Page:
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To War or Not to War, That is the Question
by Jack Dalton
January 26, 2005

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If there is one thing I understand it is simply this, once one “sees” war up close and personal and you look into the abyss, that “Heart of Darkness” of war; you are forever changed--period. Some become very self-defensive and become strong supporters of war—what else can they do? If they do not support war then they would be compelled to revisit “war” and come to terms with it. That in itself shakes the very foundations of one’s beliefs, and this is something a lot of people just do not want to do, or are unwilling to do; it hurts like hell!


Then there are those like Jim Massey, Mike Hoffman, Kevin Benderman, Dave Bischel, Tim Goodrich, Camillo Mejas just to name a very few, who have confronted the issue of wars immorality and inhumanity from the perspective of those who have participated in war; and thru that participation have found war sorely lacking, and due to that have come out in opposition to participation and opposition to war in general, as a methodology of solving our problems.


These men are not alone in their outspoken opposition to war, or their refusals to no longer be a participant in the destruction of their fellow human beings. They are just a few in the growing numbers of people in uniform who are currently taking the very same position.


One very important thing everyone should keep in the fore-front of their minds; these people, the men and women that are starting to refuse deployment—or re-deployment—to Iraq, they are not “nut jobs.” Far from it! Not only are they very sane, they have the absolute moral right to choose what they will or will not participate in when it is their lives being put on the line and in jeopardy.


In fact, Monica Benderman, Sgt. Kevin Benderman’s wife, puts it much better than I in the questions she has posited: “What is wrong with a country when a man can walk into a military recruiting office, sign on the dotted line and find himself in a war zone 2 months later, without one question directed toward his sanity?”


What is wrong with the direction of the world when a man and his wife receive phone calls and emails from all over their country asking them to explain themselves, calling them coward, wondering if they have ever read the Bible or studied the scripture, all because that man has chosen to speak out against war and violence, and his wife has chosen to stand with him?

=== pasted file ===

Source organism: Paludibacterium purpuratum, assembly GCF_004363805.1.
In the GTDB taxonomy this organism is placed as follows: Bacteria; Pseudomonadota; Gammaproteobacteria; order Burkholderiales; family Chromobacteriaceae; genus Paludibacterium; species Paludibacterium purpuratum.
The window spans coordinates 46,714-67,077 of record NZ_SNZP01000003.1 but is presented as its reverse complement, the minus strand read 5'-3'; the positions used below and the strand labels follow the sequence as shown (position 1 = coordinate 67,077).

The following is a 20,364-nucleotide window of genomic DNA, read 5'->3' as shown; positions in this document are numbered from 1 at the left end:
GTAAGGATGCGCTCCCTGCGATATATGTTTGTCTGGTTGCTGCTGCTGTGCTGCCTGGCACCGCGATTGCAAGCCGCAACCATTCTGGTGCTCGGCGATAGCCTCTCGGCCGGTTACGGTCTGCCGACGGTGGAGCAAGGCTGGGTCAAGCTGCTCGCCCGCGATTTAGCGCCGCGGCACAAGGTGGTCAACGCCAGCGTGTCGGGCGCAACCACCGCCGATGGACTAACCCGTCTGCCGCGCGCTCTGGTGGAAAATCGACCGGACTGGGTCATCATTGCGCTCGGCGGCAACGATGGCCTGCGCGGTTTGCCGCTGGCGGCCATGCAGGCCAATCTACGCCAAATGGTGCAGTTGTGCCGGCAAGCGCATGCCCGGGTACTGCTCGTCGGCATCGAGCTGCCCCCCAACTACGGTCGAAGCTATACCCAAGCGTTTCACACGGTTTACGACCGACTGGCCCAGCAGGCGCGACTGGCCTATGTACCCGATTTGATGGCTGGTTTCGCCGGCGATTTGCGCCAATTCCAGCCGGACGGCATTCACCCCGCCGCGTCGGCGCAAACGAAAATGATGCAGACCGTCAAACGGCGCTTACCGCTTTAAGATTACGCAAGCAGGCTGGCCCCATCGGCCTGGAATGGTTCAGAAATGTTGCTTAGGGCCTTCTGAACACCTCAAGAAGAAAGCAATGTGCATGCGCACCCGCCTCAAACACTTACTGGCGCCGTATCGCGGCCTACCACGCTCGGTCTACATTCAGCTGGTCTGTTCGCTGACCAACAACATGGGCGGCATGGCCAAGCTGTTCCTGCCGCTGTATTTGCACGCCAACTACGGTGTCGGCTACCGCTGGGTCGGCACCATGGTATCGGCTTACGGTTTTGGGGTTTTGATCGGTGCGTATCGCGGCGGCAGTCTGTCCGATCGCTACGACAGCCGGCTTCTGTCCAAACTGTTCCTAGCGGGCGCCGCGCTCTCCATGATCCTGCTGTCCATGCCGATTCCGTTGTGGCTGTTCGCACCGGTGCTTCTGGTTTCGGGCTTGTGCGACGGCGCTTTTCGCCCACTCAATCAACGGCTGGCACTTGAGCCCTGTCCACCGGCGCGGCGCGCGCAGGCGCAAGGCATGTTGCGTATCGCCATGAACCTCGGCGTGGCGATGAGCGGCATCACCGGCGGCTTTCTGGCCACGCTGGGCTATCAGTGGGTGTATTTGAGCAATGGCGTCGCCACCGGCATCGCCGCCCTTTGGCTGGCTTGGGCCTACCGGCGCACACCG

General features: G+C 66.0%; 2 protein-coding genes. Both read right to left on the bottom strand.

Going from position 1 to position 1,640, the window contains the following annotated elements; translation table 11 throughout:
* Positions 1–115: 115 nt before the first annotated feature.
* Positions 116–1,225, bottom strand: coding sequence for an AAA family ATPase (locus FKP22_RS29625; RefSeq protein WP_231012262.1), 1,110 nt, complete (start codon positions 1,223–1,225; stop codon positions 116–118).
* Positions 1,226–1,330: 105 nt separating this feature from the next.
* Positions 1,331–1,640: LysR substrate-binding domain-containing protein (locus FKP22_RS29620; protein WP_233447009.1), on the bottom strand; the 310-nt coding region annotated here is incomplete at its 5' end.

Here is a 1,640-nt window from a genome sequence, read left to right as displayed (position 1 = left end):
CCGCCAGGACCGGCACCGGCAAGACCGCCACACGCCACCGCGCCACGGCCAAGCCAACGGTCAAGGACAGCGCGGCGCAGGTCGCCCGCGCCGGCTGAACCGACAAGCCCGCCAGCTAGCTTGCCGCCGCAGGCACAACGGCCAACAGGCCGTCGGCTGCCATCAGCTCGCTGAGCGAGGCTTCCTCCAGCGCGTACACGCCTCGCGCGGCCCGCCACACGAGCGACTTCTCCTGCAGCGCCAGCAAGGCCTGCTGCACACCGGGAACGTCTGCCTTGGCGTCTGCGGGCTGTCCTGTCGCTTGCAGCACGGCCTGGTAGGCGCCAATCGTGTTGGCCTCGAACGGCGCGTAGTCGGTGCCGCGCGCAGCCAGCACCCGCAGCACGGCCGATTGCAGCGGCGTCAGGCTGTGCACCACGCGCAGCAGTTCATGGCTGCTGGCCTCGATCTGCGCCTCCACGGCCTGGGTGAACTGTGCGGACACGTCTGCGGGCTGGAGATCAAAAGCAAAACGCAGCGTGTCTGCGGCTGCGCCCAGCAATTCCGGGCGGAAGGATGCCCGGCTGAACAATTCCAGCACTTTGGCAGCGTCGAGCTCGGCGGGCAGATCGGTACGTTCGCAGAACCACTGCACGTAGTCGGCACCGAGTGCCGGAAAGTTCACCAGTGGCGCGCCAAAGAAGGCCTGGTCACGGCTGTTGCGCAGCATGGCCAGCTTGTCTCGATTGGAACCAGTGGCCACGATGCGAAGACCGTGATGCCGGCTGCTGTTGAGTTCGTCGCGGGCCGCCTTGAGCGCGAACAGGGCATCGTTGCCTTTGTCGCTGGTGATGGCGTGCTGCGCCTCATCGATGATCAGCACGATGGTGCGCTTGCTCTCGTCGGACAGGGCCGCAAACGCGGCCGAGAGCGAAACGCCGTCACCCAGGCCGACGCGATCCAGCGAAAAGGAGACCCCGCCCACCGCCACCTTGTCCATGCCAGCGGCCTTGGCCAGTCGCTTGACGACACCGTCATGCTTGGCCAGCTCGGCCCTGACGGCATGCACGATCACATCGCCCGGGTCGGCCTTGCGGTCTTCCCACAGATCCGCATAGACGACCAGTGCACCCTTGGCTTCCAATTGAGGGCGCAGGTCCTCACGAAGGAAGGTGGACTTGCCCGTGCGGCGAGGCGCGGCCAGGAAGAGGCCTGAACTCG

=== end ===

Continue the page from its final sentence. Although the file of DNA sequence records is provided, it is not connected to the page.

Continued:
Have we gone so far away from Truth that people actually believe war and killing is right, and that a man must be crazy to want to walk away?


These are powerful words, and questions which have not only got to be pondered, but answered. As a disabled Vietnam veteran -- Vietnam from 8/65 thru 5/67 -- and one that has been an anti-war activist ever since coming back “home,” a term I use loosely, not only do I agree with the anti-war movement within the ranks, but I fully support it as well; and those that take this stand.


The men and women in today’s military are doing what it took those in uniform being sent to Vietnam over 4 years to start doing, oppose war and start refusing to be participants. Sooner rather than later is a good thing.


As a veteran of a war, as an American citizen, as a writer, I fully support those who see the senselessness of “legal” murder, for to large degree, that is what war is -- at least in the minds of those that propel the rest of us into their wars of  “choice” -- and publicly denounce it and refuse to participate.


Additionally, as co-editor of the Project for the Old American Century (as opposed to the Project for a New American Century wing-nuts) we have come out strongly anti-war and will fully support any and all of the men and women in uniform who, as a matter of conviction, maintain their moral right to stand against war, and refuse deployment to Iraq (or any other war the Bush cabal may choose to start).


Jack Dalton is a disabled Vietnam veteran and Co-Editor of the Project for the Old American Century web publication ( 

Related Articles by Kevin and Monica Benderman

* Freedom of Choice
* One Man Has Stopped Killing: Hope for More to Do the Same
* A Matter of Conscience

An Open Letter to Our Leaders From a Concerned Iraq War Soldier